Dear Work It Out,
I'm 71, but I've been told I look 60. I have high energy, lots of experience, a college education and am free of family responsibilities. I've had great interviews but then don't get the job. I've read several articles on interviewing and being prepared, in which I have provided examples of leadership, interpersonal experience, etc. I dress well, am well spoken and want to continue working. How do I get past the age issue?
I've gotten multiple questions just this week on how to land a job when you're over 60. While I haven't been there myself, hearing several people's experiences has made me realize how frustrating this issue can be.
As a boss in my 30s, I regularly interview, hire and manage people who are both older and younger than me, so I may have an interesting perspective. I also spoke to two corporate recruiters and TopResume expert Amanda Augustine to get their take on the topic.
First, you should know that age discrimination in the U.S. is illegal. Employers are not allowed to treat job candidates or employees less favorably because they are 40 or over, and if you think they have, you can file a charge with the Equal Employment Opportunity Commission.
Still, even though it's unlawful to make hiring decisions based on your age, that doesn't mean it doesn't happen. As Augustine told me, "It may not be fair, but it's certainly real. Age discrimination is alive and well in the job market."
What are some signs you may be facing ageism?
While you can't control the interviewer or any misguided ideas they may have, you can focus on presenting yourself as the best, most qualified person for the job. That starts with your resume. If you're landing interviews but not making it past the first round, you might need to update your resume to better reflect who you are.
One thing you want to watch for is length. Hiring managers do not want to see a five-page resume with expanded margins, 10-point font and every job you've had since high school. It's too much! And it could tip off your age.
The ideal resume should comfortably fit onto one page. (You could stretch it to two if you're going for an executive-level position.) And every word should be relevant to the job you're seeking.
That may mean the standard, reverse chronological format isn't right for you. Instead, you could consider listing previous jobs under "Experience Highlights" so you can pick and choose the most pertinent. You might also want to emphasize roles you've held for the past 10 to 20 years, and synthesize anything prior in a one-line list of earlier experience at the bottom.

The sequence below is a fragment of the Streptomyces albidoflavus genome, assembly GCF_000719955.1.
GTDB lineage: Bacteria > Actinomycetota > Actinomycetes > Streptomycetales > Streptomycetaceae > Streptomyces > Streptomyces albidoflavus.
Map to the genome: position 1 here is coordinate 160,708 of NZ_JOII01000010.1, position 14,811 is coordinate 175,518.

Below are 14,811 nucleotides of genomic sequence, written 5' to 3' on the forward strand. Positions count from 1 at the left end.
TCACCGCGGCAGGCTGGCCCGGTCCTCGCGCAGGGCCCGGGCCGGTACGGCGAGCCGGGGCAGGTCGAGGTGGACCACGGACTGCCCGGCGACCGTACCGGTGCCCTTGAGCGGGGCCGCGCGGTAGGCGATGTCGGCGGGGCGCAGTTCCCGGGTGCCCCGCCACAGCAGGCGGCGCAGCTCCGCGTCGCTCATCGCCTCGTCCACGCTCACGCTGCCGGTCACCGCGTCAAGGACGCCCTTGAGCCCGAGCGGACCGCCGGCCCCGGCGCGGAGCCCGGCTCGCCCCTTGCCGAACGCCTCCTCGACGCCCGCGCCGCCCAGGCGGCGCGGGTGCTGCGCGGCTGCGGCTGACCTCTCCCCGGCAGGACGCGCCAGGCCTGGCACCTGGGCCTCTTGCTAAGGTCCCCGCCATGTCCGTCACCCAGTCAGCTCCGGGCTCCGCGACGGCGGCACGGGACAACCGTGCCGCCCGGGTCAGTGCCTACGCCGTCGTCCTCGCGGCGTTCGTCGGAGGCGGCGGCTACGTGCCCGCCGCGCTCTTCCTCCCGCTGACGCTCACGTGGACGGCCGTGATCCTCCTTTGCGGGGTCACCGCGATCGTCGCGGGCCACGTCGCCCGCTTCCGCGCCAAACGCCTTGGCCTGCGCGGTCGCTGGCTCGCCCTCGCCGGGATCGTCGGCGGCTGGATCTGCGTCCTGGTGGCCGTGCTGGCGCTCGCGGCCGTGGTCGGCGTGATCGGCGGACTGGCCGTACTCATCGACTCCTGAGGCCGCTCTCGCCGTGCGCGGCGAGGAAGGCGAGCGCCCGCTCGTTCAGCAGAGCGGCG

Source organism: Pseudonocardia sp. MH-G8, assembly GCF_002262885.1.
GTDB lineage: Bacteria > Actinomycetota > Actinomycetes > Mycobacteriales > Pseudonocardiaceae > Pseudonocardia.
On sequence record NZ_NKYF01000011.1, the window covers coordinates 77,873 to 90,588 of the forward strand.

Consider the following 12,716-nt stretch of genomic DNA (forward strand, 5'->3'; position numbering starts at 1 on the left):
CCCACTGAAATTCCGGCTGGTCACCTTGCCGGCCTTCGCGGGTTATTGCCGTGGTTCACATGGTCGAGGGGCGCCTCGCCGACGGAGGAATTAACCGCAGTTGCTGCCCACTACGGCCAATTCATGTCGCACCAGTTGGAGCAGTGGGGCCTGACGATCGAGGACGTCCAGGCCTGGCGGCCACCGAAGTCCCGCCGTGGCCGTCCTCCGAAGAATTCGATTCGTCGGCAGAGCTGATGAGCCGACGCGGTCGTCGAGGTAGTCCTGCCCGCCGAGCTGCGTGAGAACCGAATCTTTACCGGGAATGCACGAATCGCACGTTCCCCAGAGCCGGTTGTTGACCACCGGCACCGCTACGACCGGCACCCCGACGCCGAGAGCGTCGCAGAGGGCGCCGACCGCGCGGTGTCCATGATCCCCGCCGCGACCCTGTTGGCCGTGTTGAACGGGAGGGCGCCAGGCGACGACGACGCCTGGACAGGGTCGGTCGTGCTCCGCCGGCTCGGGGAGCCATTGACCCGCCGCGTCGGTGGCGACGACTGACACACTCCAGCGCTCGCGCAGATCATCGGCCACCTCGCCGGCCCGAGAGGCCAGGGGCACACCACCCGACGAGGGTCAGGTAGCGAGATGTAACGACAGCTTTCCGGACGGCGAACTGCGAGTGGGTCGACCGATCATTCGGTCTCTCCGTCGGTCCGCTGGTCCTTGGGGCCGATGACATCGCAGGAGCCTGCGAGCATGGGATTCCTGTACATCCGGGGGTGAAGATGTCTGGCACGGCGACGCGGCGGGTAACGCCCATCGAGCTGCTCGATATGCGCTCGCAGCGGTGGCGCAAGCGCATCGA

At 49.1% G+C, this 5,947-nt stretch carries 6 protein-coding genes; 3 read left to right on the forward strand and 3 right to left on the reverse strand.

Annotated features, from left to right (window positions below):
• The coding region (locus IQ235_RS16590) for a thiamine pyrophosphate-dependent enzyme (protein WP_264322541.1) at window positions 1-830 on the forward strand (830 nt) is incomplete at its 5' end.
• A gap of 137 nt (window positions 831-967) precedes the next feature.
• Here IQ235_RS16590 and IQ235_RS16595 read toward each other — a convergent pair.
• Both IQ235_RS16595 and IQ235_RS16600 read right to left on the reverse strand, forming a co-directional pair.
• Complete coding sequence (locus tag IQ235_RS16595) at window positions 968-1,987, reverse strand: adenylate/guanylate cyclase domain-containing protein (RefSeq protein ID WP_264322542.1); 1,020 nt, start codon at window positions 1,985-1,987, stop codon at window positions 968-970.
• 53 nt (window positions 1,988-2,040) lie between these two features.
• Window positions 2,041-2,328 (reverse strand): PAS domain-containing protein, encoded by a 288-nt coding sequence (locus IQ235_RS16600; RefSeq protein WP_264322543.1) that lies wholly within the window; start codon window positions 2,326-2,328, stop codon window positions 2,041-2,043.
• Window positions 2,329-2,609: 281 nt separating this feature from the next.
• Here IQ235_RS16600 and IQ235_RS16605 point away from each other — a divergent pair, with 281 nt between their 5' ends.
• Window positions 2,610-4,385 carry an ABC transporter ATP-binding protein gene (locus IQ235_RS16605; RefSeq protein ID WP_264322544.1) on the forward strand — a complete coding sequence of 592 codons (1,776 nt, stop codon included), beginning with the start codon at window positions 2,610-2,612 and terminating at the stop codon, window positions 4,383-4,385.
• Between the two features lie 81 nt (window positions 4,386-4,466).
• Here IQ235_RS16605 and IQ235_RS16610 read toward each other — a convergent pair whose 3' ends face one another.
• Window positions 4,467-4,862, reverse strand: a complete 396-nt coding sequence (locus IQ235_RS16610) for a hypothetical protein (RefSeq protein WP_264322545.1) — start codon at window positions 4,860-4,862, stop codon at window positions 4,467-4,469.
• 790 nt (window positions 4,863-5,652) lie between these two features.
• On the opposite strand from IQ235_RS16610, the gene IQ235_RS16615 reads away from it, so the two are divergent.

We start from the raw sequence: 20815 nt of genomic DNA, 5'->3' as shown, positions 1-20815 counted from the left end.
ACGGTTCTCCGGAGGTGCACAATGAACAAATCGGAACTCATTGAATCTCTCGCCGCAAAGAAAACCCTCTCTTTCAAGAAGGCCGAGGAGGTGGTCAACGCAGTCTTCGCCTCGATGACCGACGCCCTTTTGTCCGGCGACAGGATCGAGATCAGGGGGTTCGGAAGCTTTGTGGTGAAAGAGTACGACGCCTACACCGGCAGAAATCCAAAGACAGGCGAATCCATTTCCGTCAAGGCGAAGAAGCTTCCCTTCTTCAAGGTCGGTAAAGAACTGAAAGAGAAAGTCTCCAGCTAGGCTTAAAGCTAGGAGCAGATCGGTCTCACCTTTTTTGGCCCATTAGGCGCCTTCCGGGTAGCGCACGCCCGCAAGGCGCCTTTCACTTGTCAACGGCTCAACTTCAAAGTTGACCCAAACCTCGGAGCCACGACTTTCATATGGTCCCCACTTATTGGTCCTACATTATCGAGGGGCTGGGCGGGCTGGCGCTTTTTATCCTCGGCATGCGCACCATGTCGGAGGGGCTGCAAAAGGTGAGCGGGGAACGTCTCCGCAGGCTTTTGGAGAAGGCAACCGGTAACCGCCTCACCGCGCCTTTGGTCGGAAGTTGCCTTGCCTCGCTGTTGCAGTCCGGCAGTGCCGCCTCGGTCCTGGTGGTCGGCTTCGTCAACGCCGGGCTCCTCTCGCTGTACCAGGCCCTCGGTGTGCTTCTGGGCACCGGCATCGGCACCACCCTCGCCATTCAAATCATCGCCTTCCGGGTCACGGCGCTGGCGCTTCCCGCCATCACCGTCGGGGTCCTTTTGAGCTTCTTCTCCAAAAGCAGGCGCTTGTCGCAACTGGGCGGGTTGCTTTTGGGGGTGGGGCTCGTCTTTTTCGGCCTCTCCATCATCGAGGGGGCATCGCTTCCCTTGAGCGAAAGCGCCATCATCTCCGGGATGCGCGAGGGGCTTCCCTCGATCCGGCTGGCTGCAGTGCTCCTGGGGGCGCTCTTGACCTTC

Use the "Objective" or "Executive Summary" section at the top to preempt any anticipated questions about your candidacy. For example, if you've been out of the workforce for a bit, here's where you might include how excited you are to get back to work and how you've kept your skills up to date. But keep it concise — two sentences max.
Once you're in the room, don't let the interviewer make assumptions. Let them know how this job fits into your long-term career plans and how your experience gives you an advantage.
Also be mindful that if you are downgrading roles, interviewers might worry the job won't be enough for you. Be transparent about why you want this position. Perhaps at this point you're looking for a less-demanding job or you want to get back to doing the work rather than overseeing it.
Above all, emphasize how you will bring value to the business. That's the bottom line. Hiring managers want people who are going to save them time and make them money. Convince them of that, and your age ain't nothing but a number.
Have a pressing career concern or question? Email me anonymously at email@example.com. Submissions may be edited for length and clarity.
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